When we are working with a SOC or MPSOC, is very common the data interchange between the PL and the APU, or between the PL and the RPU. To do that, the Zynq platform gives us several interfaces between the PL and both APU and RPU aka PS. In case of Zynq MPSOC, these interfaces are described on the TRM of Zynq US+, on chapter 35. On this post, we will focus on the High Performance interfaces (S_AXI_HP0-3_FPD).
What makes interesting this interfaces is their directly connection to the DDR, without PS interaction. In other words, is a direct access to the main memory of the system, from the PL, therefore, it allows our IPs to write data on the DDR in parallel to the PS program execution. This connection is made through the System Memory Management Unit (SMMU), which basically is a unit to translate between the AXI address map, and the PS address map.
To manage that kind of transmissions, we will use the the AXI DMA IP from Xilinx. DMA stands for Direct Memory Access, and it allows data transfer between 2 memories, or one data generator, like ADC, and memory, or between memory and a data consumer like DAC. In the project that I have designed, the APU will send a signal to the xFFT IP on the PL side, and then, xFFT will send the result of the FFT again to the APU. We can catalog this example as an FFT accelerator, since the PL will compute the FFT using several multiplication threads. The data transfer diagram is shown on the next figure.
As we can see on the diagram, 2 DMA are used, DMA_0 can read and write from the xFFT to the DDR. This DMA will be used to send the signal and receive the result. The other one, the DMA_1, will be used to configure the xFFT.
Focusing on the DMA, we can see that there are 2 AXI4 connections on each DMA. The AXI4 Lite interface will be used to configure the DMA (set source and destination addresses, start a transfer…), and the AXI4 Stream will be used to manage the data itself. Port S2MM (Stream to Memory Mapped), is used to transfer data from xFFT, to the DDR (Slave connect to xFFT, and Master to AXI interconnect), and port MM2S (Memory Mapped to Stream), will send data from DDR to the xFFT (Slave connect to AXI interconnect, and Master connect to xFFT).
Regarding the xFFT, the configuration is quite different to the one we used on this post. On that occasion, the xFFT IP was managed by a RTL code design by me, so the input/output widths could be customizable according my own IP manager. In this case, widths of input and output ports must be compliant with AXI4 widths. This affects to the FFT scaling, because regardless the length of the FFT, the output width has to be 32 or 64, but the FFT is accumulative, and the width of the final result will depends of the samples computed. To reduce the output width, xFFT allows us to apply an scaling factor to each step. This scaling factor is defined by the number of shifts applied to the result of each step, and is coded in 2 bits, that corresponds with factors of 1/1, 1/2, 1/4 and 1/8. The number of steps will depend on the algorithm used to deploy the FFT. In case of Radix-2, at each step we will obtain 2 parallel FFT, therefore, for a 64 FFT, we will have 6 steps (64/2, 32/2, 16/2, 8/2, 4/2, 2/2). In case of using Radix-4, each step will perform 4 parallel FFT, so the steps will be reduced to the half (64/4, 16/4, 4/4). In case of Radix-2, the number of DSP Slices used is lower than Radix-4, therefore, at this point, we will have to decide between save resources, using Radix-2, or improve the throughput, using Radix-4. The configuration I have selected is Radix-4, and the output scaled, so I have to configure 3 scale factors.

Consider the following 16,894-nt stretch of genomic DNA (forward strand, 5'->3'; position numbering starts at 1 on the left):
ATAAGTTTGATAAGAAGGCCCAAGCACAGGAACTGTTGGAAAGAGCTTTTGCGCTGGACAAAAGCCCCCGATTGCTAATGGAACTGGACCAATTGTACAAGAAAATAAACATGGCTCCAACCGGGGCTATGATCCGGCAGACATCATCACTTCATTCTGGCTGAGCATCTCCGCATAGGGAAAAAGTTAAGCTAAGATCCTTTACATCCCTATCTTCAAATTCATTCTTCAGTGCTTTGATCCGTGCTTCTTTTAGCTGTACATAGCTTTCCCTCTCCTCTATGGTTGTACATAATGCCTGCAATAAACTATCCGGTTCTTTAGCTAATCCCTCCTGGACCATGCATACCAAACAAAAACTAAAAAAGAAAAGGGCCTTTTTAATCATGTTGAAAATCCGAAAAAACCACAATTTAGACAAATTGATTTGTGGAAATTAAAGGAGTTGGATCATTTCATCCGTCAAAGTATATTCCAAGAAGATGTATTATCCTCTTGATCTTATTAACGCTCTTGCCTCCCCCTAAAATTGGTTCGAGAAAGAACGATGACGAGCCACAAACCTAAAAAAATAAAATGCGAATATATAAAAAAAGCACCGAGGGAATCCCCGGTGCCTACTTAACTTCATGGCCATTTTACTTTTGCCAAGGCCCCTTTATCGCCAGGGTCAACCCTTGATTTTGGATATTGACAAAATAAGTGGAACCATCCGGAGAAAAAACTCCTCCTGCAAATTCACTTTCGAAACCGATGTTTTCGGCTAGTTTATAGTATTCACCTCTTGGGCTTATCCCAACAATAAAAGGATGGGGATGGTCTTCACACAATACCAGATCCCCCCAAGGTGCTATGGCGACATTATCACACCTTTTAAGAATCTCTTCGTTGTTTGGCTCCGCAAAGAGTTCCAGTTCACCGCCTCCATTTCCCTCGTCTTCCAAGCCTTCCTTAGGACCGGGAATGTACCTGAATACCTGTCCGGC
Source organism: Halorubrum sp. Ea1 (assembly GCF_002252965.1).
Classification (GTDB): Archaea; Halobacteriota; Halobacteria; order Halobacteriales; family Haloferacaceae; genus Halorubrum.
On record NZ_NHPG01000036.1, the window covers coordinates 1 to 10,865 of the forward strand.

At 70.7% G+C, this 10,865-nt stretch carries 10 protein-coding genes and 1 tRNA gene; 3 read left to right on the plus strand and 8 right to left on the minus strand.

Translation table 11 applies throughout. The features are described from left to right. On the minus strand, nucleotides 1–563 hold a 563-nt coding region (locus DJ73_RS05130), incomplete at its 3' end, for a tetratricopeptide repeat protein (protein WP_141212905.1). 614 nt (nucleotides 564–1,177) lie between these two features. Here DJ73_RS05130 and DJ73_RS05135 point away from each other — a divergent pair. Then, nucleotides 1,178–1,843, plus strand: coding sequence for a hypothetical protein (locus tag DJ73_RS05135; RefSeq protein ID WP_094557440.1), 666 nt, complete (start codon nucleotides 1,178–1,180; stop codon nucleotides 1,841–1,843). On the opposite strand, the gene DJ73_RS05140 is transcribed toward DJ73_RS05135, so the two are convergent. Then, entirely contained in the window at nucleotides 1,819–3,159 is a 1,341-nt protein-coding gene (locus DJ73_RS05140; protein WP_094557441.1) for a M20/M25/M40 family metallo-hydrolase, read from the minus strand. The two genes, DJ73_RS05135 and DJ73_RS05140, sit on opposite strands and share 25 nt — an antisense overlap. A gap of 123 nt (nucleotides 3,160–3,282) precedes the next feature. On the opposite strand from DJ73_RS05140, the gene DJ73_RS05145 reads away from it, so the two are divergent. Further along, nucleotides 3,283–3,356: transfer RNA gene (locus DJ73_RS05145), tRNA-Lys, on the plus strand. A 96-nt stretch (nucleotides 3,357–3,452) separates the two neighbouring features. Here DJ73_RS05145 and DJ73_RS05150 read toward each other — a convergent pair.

The final block design must look like the next one.
Once we have our block design complete, the bitstream generated, and the hardware exported, the next step is the design on Vitis.
To develop the C code to manage the DMAs, I’ve used the example code provided by Xilinx, xaxidma_example_simple_poll.c. This code has to be modified to add a second DMA, the signal generation, and I also have added a code for verification, that compute the 2s complement and the module of each harmonic.
The result will appear on abs vector, and for this code, the result shows the third harmonic, and its image, with an amplitude of 1260.
On the next we will see how to change the signal generation on the C code, to an AXI4 stream IP to manage the Digilent’s ZMOD ADC.